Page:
Interdisciplinary dance works giving artistic voice to Asian Americans

World Premiere of “In the Movement” September 1-11, 2022

Johnny Huy Nguyễn by Robbie Sweeny

Asian Improv aRts, API Cultural Center and Lenora Lee Dance present 

the World Premiere of In the Movement

by the award-winning company, Lenora Lee Dance


Thursday – Saturdays, 9/1, 9/2, 9/3, 9/8, 9/9, 9/10 at 8pm

And Sundays, 9/4, 9/11 at 2pm

Performances will begin on time, please arrive early. Post performance discussions after both Sunday shows

Post-Performance Panelists 

Sunday, 9/4 –  Borey “Peejay” Ai, Guisela Ramos Guardado, Rhummanee Hang

Sunday, 9/11 – Ericson Amaya Bonilla, Enrique Cristobal Meneses, Jessica S. Yamane

A heartfelt and explosive dance piece, “In the Movement” in part highlights the stories and experiences of individuals subjected to incarceration, ICE detention and deportation. This new work helps to illustrate systematic cycles of oppression, one such cycle keeping many immigrants either incarcerated, detained or cycling between the two. “In the Movement” serves as a meditation on reconciliation and restorative justice, speaking to the power of individuals and communities to transcend.

One of those interviewed is Community Advocate for Asian Prisoner Support Committee (APSC) and a former juvenile lifer Borey “Peejay” Ai, who recounts: “ICE detention is worse than prison. I couldn’t believe a system in America could treat people that way, regardless of your circumstances, your background…. It was heartbreaking.”

In addition to Ai, Artistic Director Lenora Lee interviewed advocates working with: 67 Sueños, an Oakland-based youth organizing program with political education, artivism, and trauma-healing; Cindy Liou, the daughter of Chinese-Taiwanese immigrants, attorney and immigrants’ rights advocate; Jessica S. Yamane, co-director at Pangea Legal Services, directly supporting impacted community members who are developing alternatives to deportation and detention; advocate, artist, counselor and organizer Enrique Cristobal Meneses who was born in Mexico City, Mexico; Rhummanee Hang, Co-Director of AYPAL, an API youth leadership development and movement-building organization based in Oakland Chinatown; and Melanie Kim, a State Policy Director at the San Francisco Public Defender’s Office and a leader in ICE out of California.

In the Movement features excerpts from a total of nine interviews in the sound score, which includes recorded music and vocals, as well as video filmed on Alcatraz Island. We strongly believe in the impact of this performance experience and the power of its emotional, and timely message.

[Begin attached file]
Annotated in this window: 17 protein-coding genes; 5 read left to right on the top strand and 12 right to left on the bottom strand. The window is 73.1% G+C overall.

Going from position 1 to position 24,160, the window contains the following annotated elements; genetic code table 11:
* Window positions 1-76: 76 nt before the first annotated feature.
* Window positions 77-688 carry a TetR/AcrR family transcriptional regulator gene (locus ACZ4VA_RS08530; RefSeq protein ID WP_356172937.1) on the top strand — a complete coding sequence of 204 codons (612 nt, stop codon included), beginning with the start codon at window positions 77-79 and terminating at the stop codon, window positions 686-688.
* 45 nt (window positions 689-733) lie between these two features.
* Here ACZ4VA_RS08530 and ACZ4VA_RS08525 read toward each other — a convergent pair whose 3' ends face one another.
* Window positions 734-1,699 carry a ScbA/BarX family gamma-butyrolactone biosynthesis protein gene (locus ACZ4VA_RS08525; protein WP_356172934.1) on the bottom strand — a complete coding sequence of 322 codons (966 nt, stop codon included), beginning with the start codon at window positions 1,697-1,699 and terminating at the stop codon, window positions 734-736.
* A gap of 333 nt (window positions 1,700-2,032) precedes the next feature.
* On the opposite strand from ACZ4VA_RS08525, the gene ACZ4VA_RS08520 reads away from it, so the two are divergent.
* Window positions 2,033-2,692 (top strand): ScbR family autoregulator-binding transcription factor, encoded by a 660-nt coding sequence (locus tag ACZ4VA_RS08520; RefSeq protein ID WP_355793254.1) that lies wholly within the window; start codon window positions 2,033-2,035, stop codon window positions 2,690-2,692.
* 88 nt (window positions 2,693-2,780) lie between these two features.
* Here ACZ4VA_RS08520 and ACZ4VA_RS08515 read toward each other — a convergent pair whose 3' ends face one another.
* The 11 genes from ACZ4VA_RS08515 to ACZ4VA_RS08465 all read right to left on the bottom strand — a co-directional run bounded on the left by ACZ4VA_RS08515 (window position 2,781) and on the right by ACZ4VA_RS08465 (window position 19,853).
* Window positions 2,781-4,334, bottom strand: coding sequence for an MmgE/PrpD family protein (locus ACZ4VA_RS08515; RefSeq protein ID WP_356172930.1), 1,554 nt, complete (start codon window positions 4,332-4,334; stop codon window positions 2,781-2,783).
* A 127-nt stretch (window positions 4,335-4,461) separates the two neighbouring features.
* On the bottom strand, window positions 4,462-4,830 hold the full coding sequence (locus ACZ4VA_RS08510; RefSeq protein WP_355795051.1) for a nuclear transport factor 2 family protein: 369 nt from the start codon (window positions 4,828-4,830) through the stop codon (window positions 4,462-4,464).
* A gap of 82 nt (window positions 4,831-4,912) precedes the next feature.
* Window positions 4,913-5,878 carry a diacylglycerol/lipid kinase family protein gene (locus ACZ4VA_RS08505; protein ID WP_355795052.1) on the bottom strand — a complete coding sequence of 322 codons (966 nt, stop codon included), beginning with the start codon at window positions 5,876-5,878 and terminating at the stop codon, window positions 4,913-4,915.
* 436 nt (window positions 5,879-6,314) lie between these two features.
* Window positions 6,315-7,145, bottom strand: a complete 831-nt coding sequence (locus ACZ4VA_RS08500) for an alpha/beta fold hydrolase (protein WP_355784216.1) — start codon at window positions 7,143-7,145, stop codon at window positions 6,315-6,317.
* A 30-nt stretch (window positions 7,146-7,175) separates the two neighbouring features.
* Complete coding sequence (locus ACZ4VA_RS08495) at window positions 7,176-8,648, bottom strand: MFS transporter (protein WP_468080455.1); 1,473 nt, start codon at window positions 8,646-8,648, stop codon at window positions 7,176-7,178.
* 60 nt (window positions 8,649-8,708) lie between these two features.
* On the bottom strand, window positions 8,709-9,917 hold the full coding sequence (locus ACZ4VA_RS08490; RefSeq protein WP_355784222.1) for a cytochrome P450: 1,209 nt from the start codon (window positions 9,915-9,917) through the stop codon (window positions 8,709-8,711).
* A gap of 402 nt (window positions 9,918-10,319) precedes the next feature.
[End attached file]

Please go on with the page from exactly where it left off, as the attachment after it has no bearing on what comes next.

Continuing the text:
CLICK HERE to view the video teaser 


Melissa Lewis Wong writes:

“The ugly underbelly of nationalism (saran-wrapped and suffocating) ruptures and emerges through a palette of perspectives; these voices (from Borey “Peejay” Ai, Ericson Amaya, Guisela Mishel Ramos Guardado, Rhummanee Hang, Melanie Kim, Cindy Liou, Enrique Cristobal Meneses and Jessica S. Yamane) meet our ears like beacons of truth: both hard to look at or away from.”

Click here to read full reflection by Melissa Lewis Wong


Jen Norris writes:

“In the Movement is a masterful example of how art can be used in support of social justice.”

“The nine narratives we hear are personal, heartrending, and enthralling…”

“Moyra Silva Rodriguez, with fists clenched, performs a powerful solo.”

“In the Movement is a rich and sometimes overwhelming experience, worthy of a second viewing.”

“May what we learned make powerful ripples through our community as the work to create immigrant justice continues.”

Click here to read the full review by Jen Norris


Here’s what audiences are saying:

“Amazing performances!”

“The work was so impactful.”

“Beautifully done”

“Heartfelt and compassionate” 

“A fervent call to action.”



ODC Theater

3153 17th Street (between South Van Ness & Folsom), San Francisco, CA 94110 

Street parking or local garages are available. Please plan ahead regarding parking.



Link to ticket site

$20 – $50

For more info:, 

For questions or high resolution images, email, (415) 913-8725



Audience Responses from LLD’s award-winning Within These Walls production:

“I thought about ICE jails, people who fear deportation, and refugees overseas. It was heavy….and so beautiful.”

“It was a truly unique and powerful experience, and I feel fortunate to have witnessed it. It snuck into my dreams last night.”

“Moving and beautifully rendered, so timely given the global dialogue around immigration. I was there with my seven year old son, and the piece made a big impression on him.”

“I was deeply affected and moved by the performance. I left in tears, and literally cried every time I replayed the performance in my head for 4 days afterward.”

“It was brilliant and emotionally powerful.”


Keanu Brady & Felicitas Fischer by Robbie Sweeny


Conceived, Produced & Directed by Lenora Lee

Choreography by Lenora Lee in collaboration with the Performers / Dance Collaborators (in order of appearance): Felicitas Fischer, Johnny Cox, Miguel F. Forbes, Moyra Silva Rodriguez, Sawako Ogo, Johnny Huy Nguyễn, Lynn Huang, SanSan Kwan. Dance Collaborators (video): Keanu Brady, YiTing Hsu, Hien Huynh

Recorded music directed by Francis Wong & Tatsu Aoki, with Kioto Aoki, JoVia Armstrong, Mwata Bowden, Suwan Choi, Deszon X. Claiborne, Coco Elysses, Jamie Kempkers, Melody Takata, Edward Wilkerson Jr., Michael Zerang